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    In the Legal Forum we discuss what the law is and how it works. A philosophical discussion of the source of rights doesn’t further that purpose and is off topic.
     
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  15. Carl N. Brown

    Carl N. Brown Member

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    The Federal Firearms Regulations Reference Guide

    ATF Publication 5300.4 atf-p-5300-4.pdf 243 pages

    THE GUN CONTROL ACT OF 1968

    TITLE 18, UNITED STATE CODE, CHAPTER 44

    TITLE I : STATE FIREARMS CONTROL ASSISTANCE

    PURPOSE

    Sec. 101. The Congress hereby declares that the purpose of this title is to provide support to Federal, State, and local law enforcement officials in their fight against crime and violence, and it is not the purpose of this title to place any undue or unnecessary Federal restrictions or burdens on law-abiding citizens with respect to the acquisition, possession, or use of firearms appropriate to the purpose of hunting, trapshooting, target shooting, personal protection, or any other lawful activity, and that this title is not intended to discourage or eliminate the private ownership or use of firearms by law-abiding citizens for lawful purposes, or provide for the imposition by Federal regulations of any procedures or requirements other than those reasonably necessary to implement and effectuate the provisions of this title.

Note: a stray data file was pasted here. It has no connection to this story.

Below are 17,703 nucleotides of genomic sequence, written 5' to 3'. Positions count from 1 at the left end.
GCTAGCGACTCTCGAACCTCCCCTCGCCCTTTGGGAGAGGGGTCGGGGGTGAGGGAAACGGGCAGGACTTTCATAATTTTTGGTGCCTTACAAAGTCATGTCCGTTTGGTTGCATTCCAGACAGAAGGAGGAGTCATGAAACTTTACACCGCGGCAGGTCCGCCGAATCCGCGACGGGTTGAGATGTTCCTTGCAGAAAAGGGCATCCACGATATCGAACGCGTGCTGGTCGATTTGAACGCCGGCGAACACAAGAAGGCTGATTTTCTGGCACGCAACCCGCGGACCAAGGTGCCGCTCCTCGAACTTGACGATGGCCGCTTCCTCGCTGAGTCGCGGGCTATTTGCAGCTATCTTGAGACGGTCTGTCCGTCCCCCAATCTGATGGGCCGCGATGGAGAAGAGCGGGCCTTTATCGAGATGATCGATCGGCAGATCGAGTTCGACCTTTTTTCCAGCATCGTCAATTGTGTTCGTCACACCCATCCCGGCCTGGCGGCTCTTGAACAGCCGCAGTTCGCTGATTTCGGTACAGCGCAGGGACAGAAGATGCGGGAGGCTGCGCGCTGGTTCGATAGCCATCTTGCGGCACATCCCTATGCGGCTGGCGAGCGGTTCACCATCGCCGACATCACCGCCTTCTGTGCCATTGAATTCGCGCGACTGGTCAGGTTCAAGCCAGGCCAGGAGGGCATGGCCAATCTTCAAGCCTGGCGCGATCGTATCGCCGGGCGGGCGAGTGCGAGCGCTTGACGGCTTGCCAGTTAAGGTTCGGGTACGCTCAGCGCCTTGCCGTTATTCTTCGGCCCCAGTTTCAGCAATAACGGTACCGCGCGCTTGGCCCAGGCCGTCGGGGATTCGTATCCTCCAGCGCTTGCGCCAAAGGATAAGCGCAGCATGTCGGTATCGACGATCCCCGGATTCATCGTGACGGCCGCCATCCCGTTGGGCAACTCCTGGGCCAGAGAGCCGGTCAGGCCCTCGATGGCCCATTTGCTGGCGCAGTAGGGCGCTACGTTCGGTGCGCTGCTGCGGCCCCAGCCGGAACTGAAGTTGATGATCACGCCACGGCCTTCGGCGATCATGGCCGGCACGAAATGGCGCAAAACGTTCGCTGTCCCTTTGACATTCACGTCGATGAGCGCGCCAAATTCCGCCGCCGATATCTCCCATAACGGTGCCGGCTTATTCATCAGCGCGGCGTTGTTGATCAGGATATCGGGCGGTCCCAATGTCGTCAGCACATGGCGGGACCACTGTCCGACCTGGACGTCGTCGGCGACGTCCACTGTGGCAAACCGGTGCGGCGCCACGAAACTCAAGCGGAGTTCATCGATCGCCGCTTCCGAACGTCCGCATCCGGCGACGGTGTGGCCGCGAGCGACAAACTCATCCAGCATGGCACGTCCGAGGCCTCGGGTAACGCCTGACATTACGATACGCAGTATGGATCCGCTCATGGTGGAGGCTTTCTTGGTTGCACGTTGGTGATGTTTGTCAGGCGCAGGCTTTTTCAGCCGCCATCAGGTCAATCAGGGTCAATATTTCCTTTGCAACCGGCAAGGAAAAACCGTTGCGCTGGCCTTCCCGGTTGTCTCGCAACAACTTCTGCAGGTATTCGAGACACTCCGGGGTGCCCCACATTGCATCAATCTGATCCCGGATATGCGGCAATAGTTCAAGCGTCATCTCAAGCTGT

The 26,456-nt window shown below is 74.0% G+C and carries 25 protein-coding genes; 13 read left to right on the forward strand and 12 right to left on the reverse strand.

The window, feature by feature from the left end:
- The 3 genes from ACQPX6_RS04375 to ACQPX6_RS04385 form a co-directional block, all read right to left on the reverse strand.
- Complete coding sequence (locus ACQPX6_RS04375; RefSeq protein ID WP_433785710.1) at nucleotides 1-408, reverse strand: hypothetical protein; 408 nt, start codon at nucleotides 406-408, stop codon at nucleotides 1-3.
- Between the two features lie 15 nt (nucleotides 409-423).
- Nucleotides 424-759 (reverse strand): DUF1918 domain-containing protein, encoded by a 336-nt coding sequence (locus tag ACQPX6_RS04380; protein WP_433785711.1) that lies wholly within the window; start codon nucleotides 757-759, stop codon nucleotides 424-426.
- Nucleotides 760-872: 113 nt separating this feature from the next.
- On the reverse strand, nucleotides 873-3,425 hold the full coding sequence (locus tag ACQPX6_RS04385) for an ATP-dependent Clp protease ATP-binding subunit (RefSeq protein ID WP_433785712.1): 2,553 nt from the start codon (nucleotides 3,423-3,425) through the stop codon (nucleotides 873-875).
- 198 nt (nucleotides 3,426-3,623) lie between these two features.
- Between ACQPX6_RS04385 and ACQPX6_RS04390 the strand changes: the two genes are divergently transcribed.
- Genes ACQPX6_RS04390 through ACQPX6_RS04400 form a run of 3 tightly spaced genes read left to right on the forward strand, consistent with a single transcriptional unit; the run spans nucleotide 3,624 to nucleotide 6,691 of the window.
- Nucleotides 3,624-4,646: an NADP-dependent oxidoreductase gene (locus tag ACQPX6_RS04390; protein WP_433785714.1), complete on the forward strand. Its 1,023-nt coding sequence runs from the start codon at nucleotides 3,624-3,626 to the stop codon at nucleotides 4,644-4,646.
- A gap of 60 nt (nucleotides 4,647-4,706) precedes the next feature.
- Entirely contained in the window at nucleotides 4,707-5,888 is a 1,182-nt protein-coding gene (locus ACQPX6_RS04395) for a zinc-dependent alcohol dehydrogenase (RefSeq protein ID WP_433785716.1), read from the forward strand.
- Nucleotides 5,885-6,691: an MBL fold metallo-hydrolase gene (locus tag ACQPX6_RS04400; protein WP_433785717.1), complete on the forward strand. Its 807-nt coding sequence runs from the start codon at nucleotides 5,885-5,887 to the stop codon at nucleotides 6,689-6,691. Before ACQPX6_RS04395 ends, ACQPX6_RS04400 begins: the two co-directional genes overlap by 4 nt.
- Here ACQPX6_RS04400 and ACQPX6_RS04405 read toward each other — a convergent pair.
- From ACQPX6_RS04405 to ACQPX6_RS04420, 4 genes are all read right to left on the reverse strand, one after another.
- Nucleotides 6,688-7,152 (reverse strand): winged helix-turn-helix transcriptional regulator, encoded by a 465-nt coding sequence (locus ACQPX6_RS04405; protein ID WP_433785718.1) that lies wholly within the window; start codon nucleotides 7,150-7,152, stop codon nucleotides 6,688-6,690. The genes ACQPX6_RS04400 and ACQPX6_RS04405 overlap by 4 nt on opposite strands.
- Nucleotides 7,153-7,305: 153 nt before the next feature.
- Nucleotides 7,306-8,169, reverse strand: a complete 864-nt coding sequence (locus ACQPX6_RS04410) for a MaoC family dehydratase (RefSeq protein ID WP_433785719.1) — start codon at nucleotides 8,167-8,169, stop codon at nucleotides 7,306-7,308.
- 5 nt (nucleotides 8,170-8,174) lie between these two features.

Supposedly Congress recognized "personal protection" as a "lawful activity" involving "the acquisition, possession, or use of firearms".
     
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  16. Frank Ettin

    Frank Ettin Moderator Staff Member

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    Note that the syllabus to a U. S. Supreme Court opinion is not considered part of the opinion:
    It should not be cited as authority.
     
  17. wiscoaster

    wiscoaster Member

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    Ditto. :thumbup:
     
  18. Kleanbore

    Kleanbore Moderator Staff Member

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    It was a declaration of independence. It gained its "standing", in effect, through success on the battlefield and the treaty of Paris--that which it demanded was granted.

    The Founders were merchants, bankers, surveyors, tradesmen, farmers, soldiers, attorneys, and many other things. From being Subjects of the King, they became free men. They formulated and ratified the Constitution n of the United States--which, as the Supreme Law of the Land, does have legal standing.
     
  19. Frank Ettin

    Frank Ettin Moderator Staff Member

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    More off topic posts have been deleted. We’re done.